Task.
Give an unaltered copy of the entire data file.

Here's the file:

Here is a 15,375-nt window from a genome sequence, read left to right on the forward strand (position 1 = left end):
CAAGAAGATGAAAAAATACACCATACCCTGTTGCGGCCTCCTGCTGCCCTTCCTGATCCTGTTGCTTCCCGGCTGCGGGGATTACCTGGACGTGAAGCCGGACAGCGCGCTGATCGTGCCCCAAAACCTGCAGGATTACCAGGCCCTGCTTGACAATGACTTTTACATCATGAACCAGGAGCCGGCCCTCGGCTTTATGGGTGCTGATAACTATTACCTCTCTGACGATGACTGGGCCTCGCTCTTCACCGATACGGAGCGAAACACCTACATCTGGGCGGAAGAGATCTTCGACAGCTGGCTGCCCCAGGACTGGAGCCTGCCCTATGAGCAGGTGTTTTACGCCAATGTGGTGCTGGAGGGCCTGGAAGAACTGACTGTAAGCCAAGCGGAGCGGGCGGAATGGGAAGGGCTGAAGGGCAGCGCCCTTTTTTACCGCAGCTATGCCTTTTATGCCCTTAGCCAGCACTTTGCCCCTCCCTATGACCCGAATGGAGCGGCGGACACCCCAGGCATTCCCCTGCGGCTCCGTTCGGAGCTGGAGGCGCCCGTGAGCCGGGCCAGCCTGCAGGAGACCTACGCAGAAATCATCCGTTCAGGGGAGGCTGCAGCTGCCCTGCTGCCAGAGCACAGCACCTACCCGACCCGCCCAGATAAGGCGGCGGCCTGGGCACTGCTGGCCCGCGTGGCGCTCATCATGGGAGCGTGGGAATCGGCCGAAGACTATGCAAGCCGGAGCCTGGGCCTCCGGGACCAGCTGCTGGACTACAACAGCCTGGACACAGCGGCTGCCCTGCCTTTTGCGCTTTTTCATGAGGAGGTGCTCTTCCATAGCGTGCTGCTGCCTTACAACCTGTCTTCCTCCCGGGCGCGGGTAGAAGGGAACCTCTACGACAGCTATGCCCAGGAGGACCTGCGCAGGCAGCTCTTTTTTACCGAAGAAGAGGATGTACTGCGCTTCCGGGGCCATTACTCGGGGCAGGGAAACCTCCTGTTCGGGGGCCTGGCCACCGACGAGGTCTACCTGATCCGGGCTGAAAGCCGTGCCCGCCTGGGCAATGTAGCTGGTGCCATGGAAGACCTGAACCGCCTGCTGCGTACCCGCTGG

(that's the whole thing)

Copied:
Here is a 15,375-nt window from a genome sequence, read left to right on the forward strand (position 1 = left end):
CAAGAAGATGAAAAAATACACCATACCCTGTTGCGGCCTCCTGCTGCCCTTCCTGATCCTGTTGCTTCCCGGCTGCGGGGATTACCTGGACGTGAAGCCGGACAGCGCGCTGATCGTGCCCCAAAACCTGCAGGATTACCAGGCCCTGCTTGACAATGACTTTTACATCATGAACCAGGAGCCGGCCCTCGGCTTTATGGGTGCTGATAACTATTACCTCTCTGACGATGACTGGGCCTCGCTCTTCACCGATACGGAGCGAAACACCTACATCTGGGCGGAAGAGATCTTCGACAGCTGGCTGCCCCAGGACTGGAGCCTGCCCTATGAGCAGGTGTTTTACGCCAATGTGGTGCTGGAGGGCCTGGAAGAACTGACTGTAAGCCAAGCGGAGCGGGCGGAATGGGAAGGGCTGAAGGGCAGCGCCCTTTTTTACCGCAGCTATGCCTTTTATGCCCTTAGCCAGCACTTTGCCCCTCCCTATGACCCGAATGGAGCGGCGGACACCCCAGGCATTCCCCTGCGGCTCCGTTCGGAGCTGGAGGCGCCCGTGAGCCGGGCCAGCCTGCAGGAGACCTACGCAGAAATCATCCGTTCAGGGGAGGCTGCAGCTGCCCTGCTGCCAGAGCACAGCACCTACCCGACCCGCCCAGATAAGGCGGCGGCCTGGGCACTGCTGGCCCGCGTGGCGCTCATCATGGGAGCGTGGGAATCGGCCGAAGACTATGCAAGCCGGAGCCTGGGCCTCCGGGACCAGCTGCTGGACTACAACAGCCTGGACACAGCGGCTGCCCTGCCTTTTGCGCTTTTTCATGAGGAGGTGCTCTTCCATAGCGTGCTGCTGCCTTACAACCTGTCTTCCTCCCGGGCGCGGGTAGAAGGGAACCTCTACGACAGCTATGCCCAGGAGGACCTGCGCAGGCAGCTCTTTTTTACCGAAGAAGAGGATGTACTGCGCTTCCGGGGCCATTACTCGGGGCAGGGAAACCTCCTGTTCGGGGGCCTGGCCACCGACGAGGTCTACCTGATCCGGGCTGAAAGCCGTGCCCGCCTGGGCAATGTAGCTGGTGCCATGGAAGACCTGAACCGCCTGCTGCGTACCCGCTGG